Sally and me

I’d meant to continue my post about my road trip last weekend (patterns in the middle of nowhere) but this week’s been too hectic. I figure Saturday is a better day for casual posting anyway. As I’d mentioned last Friday, I went to Estancia NM to visit my pal Sally who is also a pattern maker.

[post edit 12.07.06, photo of border patrol agent deleted upon request. A pity really, he was quite charming and affable but it seems some local bad guys have a $200,000 bounty on border patrol agents.]

Anyway, my trip starts from Las Cruces where I live, moving north on I-25. I’ve come with only the essentials: an extra pair of socks, a hairbrush, toothbrush, bottle of red wine, my digital camera, some patterns, a sample coat, my portfolio notebooks and of course, my Vionnet book. My first stop just north of Hatch NM (the chile capital of the world) is at the US Border Patrol checkpoint. I was hoping to get a picture of the dogs they use at the station but had to settle for this guy [deleted 12.07.06 for safety reasons]. If you live near the Mexican border, station stops are common. Having traveled quite extensively in the southwest, I’d have to say that the fruit police in Arizona are rather humorless and far less accommodating than the border patrol.



Above you can see proof of your tax dollars at work.

Another hundred miles up the road I stopped at a rest stop (an award winning station no less) that had been an original fort about 400 years ago (literally); the region having been settled 150 years even before that. People on the east coast are always very surprised to know the southwest was colonized well before the east coast ever was. ‘Course, many locals suspect this history is ignored since the first colonists on the north American continent had surnames ending in vowels. Regardless, I thought this picture would be funny for people back east. Yes, the west is wild so you’ll need to watch out for rattlesnakes but that doesn’t mean we’re savages. The ADA compliant bathrooms are potty parity, no?

Continuing north on I-25, I got off at San Antonio NM (Hwy 380) because I’d been dying to take a picture of this sleazy roadside motel I know about but it was gone! Instead I took a picture of this sign that basically says that yes, San Antonio is one of the armpits of New Mexico; and (other than the Owl Cafe) its only saving grace being that Conrad Hilton was born here (nobody believes me when I tell them he was born in nowhere NM). Although you may know him better as great-grandpa of Paris Hilton, his first claim to fame was for building the Hilton hotel chain. Anyway, back to the ratty motel that’s not there anymore, it was operated by the Hilton’s and demonstrates Hilton’s very humble beginnings. I wonder if Paris had something to do with the thing being razed; it probably conflicted with her image. Conrad Hilton was another cool guy; he was devout and believed that natural law obliges all mankind to help relieve the suffering of the poor, sick and hungry. When he died, he left all of his money to charity. Unfortunately his heirs -lacking the same enlightenment- weren’t happy about having been disinherited, so they sued. And won (about 335 million)! DH mentions he doesn’t know how the descendents could have won but guesses that the jury -judging from recent history- didn’t want this particular family to become wards of the state.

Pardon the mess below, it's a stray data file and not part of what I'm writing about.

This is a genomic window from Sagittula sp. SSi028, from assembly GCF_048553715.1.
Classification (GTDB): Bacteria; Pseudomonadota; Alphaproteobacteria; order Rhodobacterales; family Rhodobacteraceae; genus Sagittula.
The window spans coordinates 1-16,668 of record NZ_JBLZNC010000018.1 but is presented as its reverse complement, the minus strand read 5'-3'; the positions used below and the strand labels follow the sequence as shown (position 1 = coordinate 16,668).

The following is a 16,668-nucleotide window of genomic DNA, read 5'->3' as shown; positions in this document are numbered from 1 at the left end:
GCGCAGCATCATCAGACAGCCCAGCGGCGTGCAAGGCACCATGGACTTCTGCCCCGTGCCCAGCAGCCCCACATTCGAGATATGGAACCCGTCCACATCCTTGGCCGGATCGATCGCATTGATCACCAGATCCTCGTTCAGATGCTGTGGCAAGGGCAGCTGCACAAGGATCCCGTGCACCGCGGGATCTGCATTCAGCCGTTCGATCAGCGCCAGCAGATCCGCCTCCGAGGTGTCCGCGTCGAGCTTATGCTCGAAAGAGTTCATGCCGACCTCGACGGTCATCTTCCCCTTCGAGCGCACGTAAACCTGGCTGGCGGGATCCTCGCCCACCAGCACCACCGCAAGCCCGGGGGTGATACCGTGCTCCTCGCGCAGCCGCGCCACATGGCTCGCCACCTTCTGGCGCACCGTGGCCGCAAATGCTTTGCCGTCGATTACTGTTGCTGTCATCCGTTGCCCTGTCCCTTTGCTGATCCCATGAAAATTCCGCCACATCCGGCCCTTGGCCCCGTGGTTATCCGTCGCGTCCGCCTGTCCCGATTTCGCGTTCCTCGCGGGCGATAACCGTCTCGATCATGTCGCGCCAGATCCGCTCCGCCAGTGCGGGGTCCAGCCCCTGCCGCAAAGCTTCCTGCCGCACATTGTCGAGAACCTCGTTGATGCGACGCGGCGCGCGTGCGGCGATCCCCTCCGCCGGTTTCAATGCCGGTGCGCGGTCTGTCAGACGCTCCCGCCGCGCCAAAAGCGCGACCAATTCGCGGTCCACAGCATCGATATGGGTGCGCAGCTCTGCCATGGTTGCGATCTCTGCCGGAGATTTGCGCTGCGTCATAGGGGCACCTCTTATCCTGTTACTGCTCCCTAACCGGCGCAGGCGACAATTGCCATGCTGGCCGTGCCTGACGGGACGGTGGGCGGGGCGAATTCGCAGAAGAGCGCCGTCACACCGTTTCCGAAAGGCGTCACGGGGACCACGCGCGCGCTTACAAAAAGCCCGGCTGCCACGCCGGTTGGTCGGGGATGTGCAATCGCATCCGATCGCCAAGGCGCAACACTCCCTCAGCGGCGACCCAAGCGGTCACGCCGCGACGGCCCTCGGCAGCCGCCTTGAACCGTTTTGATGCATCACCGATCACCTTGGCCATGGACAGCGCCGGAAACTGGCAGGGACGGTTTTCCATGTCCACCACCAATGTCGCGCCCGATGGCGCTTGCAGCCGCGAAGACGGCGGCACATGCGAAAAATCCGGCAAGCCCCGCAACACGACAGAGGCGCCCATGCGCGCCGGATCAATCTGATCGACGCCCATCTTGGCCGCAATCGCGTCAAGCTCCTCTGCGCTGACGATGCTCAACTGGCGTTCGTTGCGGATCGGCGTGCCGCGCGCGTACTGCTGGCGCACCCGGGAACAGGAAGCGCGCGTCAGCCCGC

From San Antonio, I continued north on I-25, bypassing Socorro where I got a ticket on July 3, 2003 -on my way to a String Cheese concert in Santa Fe- for doing 66 mph in a 65, so you can see why I try not to spend any money in city limits. They have a good university there tho, New Mexico Tech -Institute of Mining and Technology. Just north of Socorro is Bernardo which was my exit to Mountainair which is where I was going to meet Sally at Gustin’s Hardware Store. We picked the hardware store because -well- I like hardware stores and as many times as I’ve been through Mountainair, I’d never stopped there. Sally said it was a trip because there were a “lot of stuffed animals” all over the store. I thought that it was funny that a hardware store would carry stuffed animals -thinking of plush toys- but then country stores carry a lot of strange items, not realizing she meant these kind of stuffed animals.
(check that jpg’s properties/file name for an idea of what I think about that). Sally was running a little late but I amused myself taking pictures of more dead things. This was particularly heart breaking; why would someone kill a bobcat?